Public Health Nurses and Midwives praised for being 'adaptable and flexible' during Covid

COLETTE SHERIDAN talks to the interim Director of Public Health Nurse Services West Cork, Joanna McCarthy, whose team of 52 public health nurses serve a population of 60,000 across the region
Public Health Nurses and Midwives praised for being 'adaptable and flexible' during Covid

Joanna McCarthy, the interim director of public health nurse (PHN) services in West Cork.

JOANNA McCarthy, the interim director of public health nurse (PHN) services in West Cork, says that her staff of 52 public health nurses and midwives have been adaptable and flexible throughout the pandemic.

Serving 60,000 people in West Cork, from Beara right over to the Macroom border, the service is for people “from the cradle to the grave”.

It includes vital neonatal blood spot screenings on the fourth day of an infant’s life to detect any medical conditions.

“Because the test is provided by the PHN service in West Cork, it negates the need for the family to go back to the maternity hospital. You can imagine families from the Beara Peninsula possibly having a five hour round trip to the discharge hospital if that service wasn’t provided by us,” she explained.

Joanna’s job involves the governance of risk assessment, education of staff, recruiting and supporting staff and managing the service. The job “is not without its challenges because obviously weekend cover and bank holiday cover is required.”

As well as supporting mothers with new babies, there is the care of the elderly and referral of the elderly to support services that might be available to them such as day care centres and respite services. In addition, nursing service is provided to clients in need of palliative care when they are terminally ill.

“Change is the only constant in our service. Because of the pandemic, staff have called on skills they would have had for acute settings and maybe hadn’t used for a couple of years.

“Prior to the pandemic, staff in the community wouldn’t have used the same amount of PPE (personal protective equipment) as they now use. There was some up-skilling in putting on and taking off the PPE in the correct way.”

Generally speaking, Joanna says staff built on their existing knowledge and skills for the challenges presented by Covid-19.

However, initially, “there was a lot of fear among staff that they would get the virus themselves. They worried about going into clients’ homes who may have had the virus but didn’t know it.”

However, Joanna says that despite the negative publicity surrounding the availability of PPE, in her experience, it was provided in a very timely way.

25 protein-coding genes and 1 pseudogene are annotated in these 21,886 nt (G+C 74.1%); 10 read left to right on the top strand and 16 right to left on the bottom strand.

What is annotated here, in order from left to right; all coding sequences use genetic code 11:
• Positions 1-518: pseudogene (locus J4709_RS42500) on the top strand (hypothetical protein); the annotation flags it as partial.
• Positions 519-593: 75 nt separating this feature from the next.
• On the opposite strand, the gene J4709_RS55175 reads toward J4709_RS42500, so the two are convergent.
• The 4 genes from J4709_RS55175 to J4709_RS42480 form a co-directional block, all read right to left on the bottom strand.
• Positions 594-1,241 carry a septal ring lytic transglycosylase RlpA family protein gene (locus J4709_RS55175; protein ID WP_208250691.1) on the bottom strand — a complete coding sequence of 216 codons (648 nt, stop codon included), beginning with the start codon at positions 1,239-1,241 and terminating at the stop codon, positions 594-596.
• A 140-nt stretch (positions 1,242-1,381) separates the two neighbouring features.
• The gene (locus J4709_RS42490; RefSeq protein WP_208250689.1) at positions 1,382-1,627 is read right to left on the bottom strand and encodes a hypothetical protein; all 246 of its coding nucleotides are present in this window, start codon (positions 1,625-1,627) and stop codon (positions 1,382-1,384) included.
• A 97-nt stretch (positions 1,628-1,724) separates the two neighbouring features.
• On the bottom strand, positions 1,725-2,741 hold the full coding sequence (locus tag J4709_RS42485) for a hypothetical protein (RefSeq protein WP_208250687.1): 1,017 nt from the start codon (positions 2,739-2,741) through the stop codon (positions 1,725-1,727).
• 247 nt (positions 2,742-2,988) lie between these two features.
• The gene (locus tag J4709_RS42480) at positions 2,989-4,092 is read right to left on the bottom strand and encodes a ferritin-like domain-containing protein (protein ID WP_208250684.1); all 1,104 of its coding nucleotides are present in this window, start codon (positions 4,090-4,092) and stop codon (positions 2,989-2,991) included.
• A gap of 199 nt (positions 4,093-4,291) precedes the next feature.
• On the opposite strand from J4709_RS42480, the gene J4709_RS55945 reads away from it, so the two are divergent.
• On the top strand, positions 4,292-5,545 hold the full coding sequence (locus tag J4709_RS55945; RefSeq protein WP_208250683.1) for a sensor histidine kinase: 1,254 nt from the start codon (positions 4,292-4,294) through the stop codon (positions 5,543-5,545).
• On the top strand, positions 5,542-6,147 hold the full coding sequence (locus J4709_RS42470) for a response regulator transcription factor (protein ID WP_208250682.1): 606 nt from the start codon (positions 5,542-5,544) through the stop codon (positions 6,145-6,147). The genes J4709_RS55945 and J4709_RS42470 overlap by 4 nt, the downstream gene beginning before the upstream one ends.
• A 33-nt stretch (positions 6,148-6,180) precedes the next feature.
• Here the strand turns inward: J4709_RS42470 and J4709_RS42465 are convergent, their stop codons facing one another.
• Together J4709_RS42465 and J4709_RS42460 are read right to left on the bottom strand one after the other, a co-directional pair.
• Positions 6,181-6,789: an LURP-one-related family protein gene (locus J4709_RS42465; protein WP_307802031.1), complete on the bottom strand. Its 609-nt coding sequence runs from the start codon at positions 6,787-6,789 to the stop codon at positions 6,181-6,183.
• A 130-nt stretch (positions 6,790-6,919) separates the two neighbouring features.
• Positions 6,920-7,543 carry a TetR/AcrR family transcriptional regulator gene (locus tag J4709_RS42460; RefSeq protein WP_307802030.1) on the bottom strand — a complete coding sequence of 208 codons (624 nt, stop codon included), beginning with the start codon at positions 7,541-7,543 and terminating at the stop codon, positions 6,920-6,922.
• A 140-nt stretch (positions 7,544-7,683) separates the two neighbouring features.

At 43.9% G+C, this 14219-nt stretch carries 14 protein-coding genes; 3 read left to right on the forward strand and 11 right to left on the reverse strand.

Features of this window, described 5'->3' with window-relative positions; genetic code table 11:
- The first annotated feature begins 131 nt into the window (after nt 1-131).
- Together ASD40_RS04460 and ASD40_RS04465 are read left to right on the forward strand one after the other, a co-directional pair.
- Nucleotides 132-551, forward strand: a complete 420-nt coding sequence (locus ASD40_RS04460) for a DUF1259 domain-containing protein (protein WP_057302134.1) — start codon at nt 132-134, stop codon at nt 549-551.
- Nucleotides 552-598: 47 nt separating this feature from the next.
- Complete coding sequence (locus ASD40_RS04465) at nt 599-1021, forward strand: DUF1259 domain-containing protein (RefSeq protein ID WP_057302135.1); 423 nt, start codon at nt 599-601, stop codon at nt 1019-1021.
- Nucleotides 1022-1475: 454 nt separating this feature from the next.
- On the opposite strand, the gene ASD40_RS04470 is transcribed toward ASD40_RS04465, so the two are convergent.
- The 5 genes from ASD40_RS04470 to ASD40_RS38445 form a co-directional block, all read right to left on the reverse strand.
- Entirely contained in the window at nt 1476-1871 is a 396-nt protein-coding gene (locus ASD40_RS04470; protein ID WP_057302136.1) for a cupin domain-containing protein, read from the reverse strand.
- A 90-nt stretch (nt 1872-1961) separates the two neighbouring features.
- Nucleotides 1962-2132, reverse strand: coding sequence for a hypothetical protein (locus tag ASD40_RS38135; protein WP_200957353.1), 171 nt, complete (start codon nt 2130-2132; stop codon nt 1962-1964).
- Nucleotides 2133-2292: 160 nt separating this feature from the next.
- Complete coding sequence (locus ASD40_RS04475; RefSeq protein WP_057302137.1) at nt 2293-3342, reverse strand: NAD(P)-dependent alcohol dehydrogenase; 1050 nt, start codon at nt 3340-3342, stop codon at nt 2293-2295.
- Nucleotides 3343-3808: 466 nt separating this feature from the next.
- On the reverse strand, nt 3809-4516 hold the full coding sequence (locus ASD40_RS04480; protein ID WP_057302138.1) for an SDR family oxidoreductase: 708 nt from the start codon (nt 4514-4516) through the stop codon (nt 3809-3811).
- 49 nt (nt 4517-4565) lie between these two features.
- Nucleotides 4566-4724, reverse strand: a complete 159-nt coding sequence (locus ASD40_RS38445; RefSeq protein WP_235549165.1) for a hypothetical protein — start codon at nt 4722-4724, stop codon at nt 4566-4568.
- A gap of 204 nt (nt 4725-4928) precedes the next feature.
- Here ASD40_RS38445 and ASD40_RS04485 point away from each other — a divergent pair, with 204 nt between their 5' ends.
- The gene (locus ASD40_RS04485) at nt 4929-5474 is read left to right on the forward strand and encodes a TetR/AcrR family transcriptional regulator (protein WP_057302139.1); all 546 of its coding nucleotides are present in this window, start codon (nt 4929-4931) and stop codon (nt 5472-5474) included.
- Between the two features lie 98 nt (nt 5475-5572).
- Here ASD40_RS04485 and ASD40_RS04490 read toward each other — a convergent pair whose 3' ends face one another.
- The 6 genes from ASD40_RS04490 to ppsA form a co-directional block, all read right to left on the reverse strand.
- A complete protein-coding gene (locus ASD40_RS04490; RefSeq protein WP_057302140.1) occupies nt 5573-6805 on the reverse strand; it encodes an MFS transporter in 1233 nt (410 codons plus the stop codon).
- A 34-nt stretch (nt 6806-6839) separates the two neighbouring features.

“It was available and continues to be available as required. I would be very confident in saying that staff and clients were protected from the get go.”

Without exception, Joanna’s staff “have been absolutely outstanding” throughout the pandemic.

“It hit us like a tsunami in March. At a moment’s notice, myself and the other directors of PHN services in Cork and Kerry were getting requests for staff to be redeployed to swabbing centres and to contact and tracing work which is a new phenomenon. 

"While there were elements of fear, there was a willingness among staff to learn and to adapt. They are contributing in a constructive way to the changing care needs of the community.”

The West Cork swabbing centre is in a GAA pavilion in Ballinacarriga, outside Dunmanway. When school nursing services, responsible for general vaccinations for pupils, stopped because of the first lockdown with schools closing, the schools’ PHNs were redeployed to the swabbing centre. Nurses were also redeployed to contact tracing.

“I had my phone on every weekend and that continues. I got a request very early on a Saturday in March asking for staff to be made available for the next day at St Finbarr’s Hospital, to do contact tracing. I phoned some staff members and they were more than willing to go to St Finbarr’s for eight o’clock the next morning.

“There was significant travel involved but they did it without question and they remained at the hospital for a number of weeks, learning what to do in what was a new environment for everyone. All the staff are now back at their bases.”

Joanna now works longer hours: “I have a number of teleconferences on any given day, usually around the changing landscape of Covid and the ongoing need to be redeployed to priority locations. There is subsequent communication with staff about where they are required and rosters have to be adjusted.”

There is a fear among families that a loved one who is terminally ill will not be allowed visitors if they go to hospital. Joanna says that where possible, “it is a privilege to be able to provide nursing care in the patient’s home during that precious time”.

Looking back at a tumultuous year, Joanna is thankful that she and her family have remained healthy. Her father is the carer for her mother in their home near Bantry.

“I continue to be quite supportive to them. For my parents, there is a certain amount of isolation and loneliness in terms of the wider family not being able to visit them.”

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